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When I was a kid, maybe 10 years old, I stayed several days with my grandparents in a house they were renting for the summer in a small town on Colorado's western slope. I spent one afternoon hanging out in front, observing ants on the sidewalk. Puffy white clouds drifted across the deep blue sky, and I could feel their shadows whenever they blocked the warmth of the sun.
The ants and the clouds created patterns. The ants formed a distinct trail, and they flowed along like cars on a tiny highway, constrained by some invisible force. The clouds swirled, but there was a general pattern that revealed a direction of flow across the sky. Nothing about these patterns seemed unnatural.
A few big raindrops started to hit the sidewalk, the kind that sometimes fall out of partly sunny skies in the high country. They slowly built up a random array of wet spots on the concrete surface. As I watched, I noticed a small area of sidewalk next to the yard without any spots. It was as if someone was holding an umbrella above that patch. But there was nothing above it. Only the sky.
Maybe this was some kind of freak event. There's no rule that says rain has to hit every location on the ground. Eventually, I reasoned, this unusual natural fluctuation would give way to the laws of probability, and the dry place would fill in. So I continued to watch it.
The shower was sporadic. The dry patch was only a few feet across, but the splats were still six inches apart (what my grandpa, a farmer, wryly called a "six-inch Colorado rain"). I knew that a drop would eventually fall onto the patch, so I kept watching. As the drops got closer together, the patch stayed dry. It was weird. I couldn't explain it, but it was real.
As I watched, the rain picked up and the spots got closer together. A boundary between dry and wet sidewalk began to emerge, first as a ragged fringe, and then as a sharp line. It was a triangle. I looked up and saw the same shape -- the top of a gable on the second story of my grandparents' house. I hadn't noticed, but the rain was falling at an angle. The roof had formed a "shadow" that projected from the grass -- where I didn't see it -- onto the edge of the pavement.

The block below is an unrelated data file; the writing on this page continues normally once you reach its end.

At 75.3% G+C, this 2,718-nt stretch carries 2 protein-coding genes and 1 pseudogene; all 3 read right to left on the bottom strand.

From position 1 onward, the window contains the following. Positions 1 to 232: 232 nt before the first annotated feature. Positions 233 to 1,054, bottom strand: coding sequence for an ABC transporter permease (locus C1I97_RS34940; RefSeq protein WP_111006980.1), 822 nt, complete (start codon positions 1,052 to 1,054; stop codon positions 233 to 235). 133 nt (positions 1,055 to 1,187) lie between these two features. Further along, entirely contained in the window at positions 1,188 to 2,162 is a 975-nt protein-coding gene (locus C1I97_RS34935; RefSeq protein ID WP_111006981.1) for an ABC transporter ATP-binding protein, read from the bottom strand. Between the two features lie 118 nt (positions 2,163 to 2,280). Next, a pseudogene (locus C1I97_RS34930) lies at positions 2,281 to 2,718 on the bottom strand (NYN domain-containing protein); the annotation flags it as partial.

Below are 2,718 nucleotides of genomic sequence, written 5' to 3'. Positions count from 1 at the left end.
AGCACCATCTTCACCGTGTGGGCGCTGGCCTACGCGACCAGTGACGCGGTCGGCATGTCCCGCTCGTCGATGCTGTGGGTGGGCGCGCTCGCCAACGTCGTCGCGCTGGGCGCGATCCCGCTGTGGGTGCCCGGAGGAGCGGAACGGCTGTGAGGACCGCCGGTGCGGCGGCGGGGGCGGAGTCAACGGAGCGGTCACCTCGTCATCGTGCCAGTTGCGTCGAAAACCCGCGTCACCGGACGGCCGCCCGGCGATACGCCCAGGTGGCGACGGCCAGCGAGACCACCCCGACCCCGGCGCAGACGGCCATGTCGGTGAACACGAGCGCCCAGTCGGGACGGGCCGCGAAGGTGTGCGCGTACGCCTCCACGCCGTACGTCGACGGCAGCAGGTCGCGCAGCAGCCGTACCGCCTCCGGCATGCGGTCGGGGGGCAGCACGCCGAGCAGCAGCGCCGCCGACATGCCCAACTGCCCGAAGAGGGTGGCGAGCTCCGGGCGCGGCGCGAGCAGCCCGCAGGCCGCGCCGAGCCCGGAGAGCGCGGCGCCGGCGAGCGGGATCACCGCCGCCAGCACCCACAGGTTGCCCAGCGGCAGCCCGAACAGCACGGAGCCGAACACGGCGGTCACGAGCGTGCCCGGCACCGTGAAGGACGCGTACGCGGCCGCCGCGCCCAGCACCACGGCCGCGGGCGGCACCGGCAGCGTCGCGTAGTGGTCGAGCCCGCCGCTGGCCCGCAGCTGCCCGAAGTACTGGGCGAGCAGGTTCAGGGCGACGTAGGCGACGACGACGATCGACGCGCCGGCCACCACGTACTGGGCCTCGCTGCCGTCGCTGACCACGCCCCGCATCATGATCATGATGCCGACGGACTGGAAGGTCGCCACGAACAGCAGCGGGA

Before it started raining, there hadn't been any phenomenon to see. After the rain spots coalesced, the pattern -- and its cause -- became obvious. But there was some in-between time, when the drops were sparse, and my pattern recognition mechanism might have been tricked. If it had stopped raining, I would have had to live with the uncertain cause of that strange dry patch for the rest of my life.
In the real world, we spend much of our time on the fringes of patterns. When we see a solitary ant crawling along the ground, is she following an invisible trail or is she randomly scouting? When we see one cloud swirling in the sky, is it part of an eddy or is it sailing along in laminar flow? How many clouds or ants does it take before a pattern is irrefutable? What happens when there are just enough raindrops to know a pattern exists, but not enough to see a sharp image that explains it?
In our daily lives, there often seem to be just enough ants, raindrops, and clouds for us to discern patterns, but not enough to be certain or to know what they mean. When we are on that ragged boundary between signal and noise, our built-in evolved pattern recognition systems kick in, sometimes letting us see what we want to see.
Living on that fringe allows us to imagine, find our creativity, and look for significance and inspiration. But the scientific quest for reality requires statistical significance. As a scientist, I love to watch patterns emerge out of haphazard noise, and to speculate about what they might mean. But until I have enough raindrops to be sure (or devise an experiment to make that happen) I have to accept the ambiguity of not knowing whether those patterns represent random chance or reality.
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